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The Economics of Energy and the Production Process

An Evolutionary Approach Guido Buenstorf, University of Kassel, Germany
The economics of energy has been a contested issue over the past century. Although it has not figured prominently in mainstream economics, numerous alternative proposals have called for energy to play a more central role in economic theory. In this highly original and enlightening volume, Guido Buenstorf develops a new conceptual approach to the economics of energy which originates from recent advances in evolutionary economics.
Extent: 224 pp
Hardback Price: £79.00 Web: £71.10
Publication Date: 2004
ISBN: 978 1 84376 461 8
Availability: In Stock
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  • Economics and Finance
  • Energy Economics
  • Evolutionary Economics
  • Environment
  • Ecological Economics
The economics of energy has been a contested issue over the past century. Although it has not figured prominently in mainstream economics, numerous alternative proposals have called for energy to play a more central role in economic theory. In this highly original and enlightening volume, Guido Buenstorf develops a new conceptual approach to the economics of energy which originates from recent advances in evolutionary economics.

The book proposes a non-reductionist, evolutionary approach to the economics of energy and sets out by asking how energy use in production contributes to the use value of goods. Based on a sequential production framework, the author re-interprets the notion of factors of production, identifies long-term patterns of change in energy use, and highlights the role of technical interdependence in adopting new energy technologies. This approach is then applied to three historical cases of energy innovation: the transition from wood to coal, the introduction of the steam engine, and the electrification of industrial production.

Academics and researchers in the fields of evolutionary economics, ecological economics and innovation will welcome this fresh and illuminating interpretation of the economics of energy and its role in the process of production.
‘To a non-economist interested in energy this book promised and delivered a lot. . . I recommend the book highly to university teachers and policymakers as a thought-provoking explanation of why energy deserves to be back on the agenda.’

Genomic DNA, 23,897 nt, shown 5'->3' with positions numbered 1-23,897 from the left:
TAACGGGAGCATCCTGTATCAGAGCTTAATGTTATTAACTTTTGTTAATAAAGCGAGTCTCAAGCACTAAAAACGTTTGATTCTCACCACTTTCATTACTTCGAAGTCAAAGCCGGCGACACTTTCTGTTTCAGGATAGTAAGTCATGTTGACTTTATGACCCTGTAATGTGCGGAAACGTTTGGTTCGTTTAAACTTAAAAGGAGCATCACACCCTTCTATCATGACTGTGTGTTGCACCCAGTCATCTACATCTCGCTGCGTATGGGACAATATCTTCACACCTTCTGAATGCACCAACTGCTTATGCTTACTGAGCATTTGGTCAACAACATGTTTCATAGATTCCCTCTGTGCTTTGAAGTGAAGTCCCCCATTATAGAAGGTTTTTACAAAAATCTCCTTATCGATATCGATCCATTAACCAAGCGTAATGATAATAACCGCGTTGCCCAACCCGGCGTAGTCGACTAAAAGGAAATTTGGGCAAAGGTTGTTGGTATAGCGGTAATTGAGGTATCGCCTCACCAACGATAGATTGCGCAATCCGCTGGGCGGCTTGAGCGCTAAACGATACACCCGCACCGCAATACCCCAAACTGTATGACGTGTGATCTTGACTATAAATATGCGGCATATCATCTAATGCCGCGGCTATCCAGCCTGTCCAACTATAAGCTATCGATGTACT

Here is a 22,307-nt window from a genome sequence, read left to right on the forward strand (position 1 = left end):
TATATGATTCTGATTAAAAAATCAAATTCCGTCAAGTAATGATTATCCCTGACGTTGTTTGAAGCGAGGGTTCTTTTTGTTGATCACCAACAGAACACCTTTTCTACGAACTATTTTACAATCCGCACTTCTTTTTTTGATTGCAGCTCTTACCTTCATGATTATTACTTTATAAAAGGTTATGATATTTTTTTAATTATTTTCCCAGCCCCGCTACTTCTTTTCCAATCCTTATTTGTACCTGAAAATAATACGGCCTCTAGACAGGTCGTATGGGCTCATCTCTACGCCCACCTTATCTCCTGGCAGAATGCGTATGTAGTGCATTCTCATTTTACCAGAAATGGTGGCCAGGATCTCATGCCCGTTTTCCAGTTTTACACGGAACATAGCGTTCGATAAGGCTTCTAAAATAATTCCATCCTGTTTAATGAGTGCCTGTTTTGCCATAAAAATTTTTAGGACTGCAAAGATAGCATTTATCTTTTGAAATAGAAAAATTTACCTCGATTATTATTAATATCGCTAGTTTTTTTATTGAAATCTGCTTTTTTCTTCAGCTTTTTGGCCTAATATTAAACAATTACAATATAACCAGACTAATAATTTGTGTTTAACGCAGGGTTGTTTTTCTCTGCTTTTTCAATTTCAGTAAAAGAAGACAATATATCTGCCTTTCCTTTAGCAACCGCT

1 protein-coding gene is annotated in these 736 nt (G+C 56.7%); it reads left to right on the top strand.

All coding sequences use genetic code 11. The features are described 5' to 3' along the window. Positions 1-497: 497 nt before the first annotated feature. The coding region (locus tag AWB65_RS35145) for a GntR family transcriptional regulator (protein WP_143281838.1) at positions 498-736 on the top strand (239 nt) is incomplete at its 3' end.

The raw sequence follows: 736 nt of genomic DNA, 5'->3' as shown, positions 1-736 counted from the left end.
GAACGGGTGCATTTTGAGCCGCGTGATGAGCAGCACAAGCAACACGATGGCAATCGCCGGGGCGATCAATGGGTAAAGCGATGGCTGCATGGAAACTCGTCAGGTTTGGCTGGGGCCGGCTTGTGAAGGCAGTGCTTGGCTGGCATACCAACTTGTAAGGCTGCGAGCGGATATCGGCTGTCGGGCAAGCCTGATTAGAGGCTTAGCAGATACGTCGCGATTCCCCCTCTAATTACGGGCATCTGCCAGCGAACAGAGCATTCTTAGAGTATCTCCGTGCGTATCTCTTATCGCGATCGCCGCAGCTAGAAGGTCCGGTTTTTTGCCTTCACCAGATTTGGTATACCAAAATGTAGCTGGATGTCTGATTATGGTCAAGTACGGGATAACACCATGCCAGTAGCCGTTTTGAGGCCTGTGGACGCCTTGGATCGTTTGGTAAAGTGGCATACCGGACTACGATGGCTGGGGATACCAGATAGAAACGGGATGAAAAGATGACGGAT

– Sonja Boehmer-Christiansen, Energy and Environment

‘This book makes a fundamental contribution to economics, in that it deals with production theory from a perspective that integrates economics with engineering and science. It represents a far more realistic interpretation than the standard neoclassical approach and will act as a stimulus for further research in this area.’
– Robert U. Ayres, INSEAD, France

‘Guido Buenstorf’s book is a splendid attempt to break new ground in the theory of production. Turning away from the ever more abstract – and theoretically empty – production function approach, he shows how changing physical constraints in the utilisation of energy systematically affect production processes in the economy. With his analysis the author challenges the value based approach to production. He outlines the contours of a richer theory, which is capable of accounting for physical and technological aspects without losing sight of their economic implications.’
– Ulrich Witt, Max Planck Institute for Research into Economic Systems, Germany

‘No production is possible without energy. Neoclassical production theory with its price-theoretic focus has neglected this fundamental fact. To understand the economic process it is necessary to consider its real side. By analysing it from a conceptual, evolutionary and historical point of view, Guido Buenstorf gives energy the attention it deserves in economic analysis.’
– Malte Faber, University of Heidelberg, Germany
Contents: Preface 1. Introduction: Energy is Back on the Agenda 2. The Physical Perspective on the Economy and its Limitations 3. Production as a Sequential Process 4. More than Heat and Light: The Services Provided by Energy Use in Production 5. Changing Power Relations: The Long-Term Development of Energy Use in Production 6. Process Innovations in Sequential Production 7. A Closer Look at Change: Three Historical Examples of Energy Innovations 8. Conclusions References Index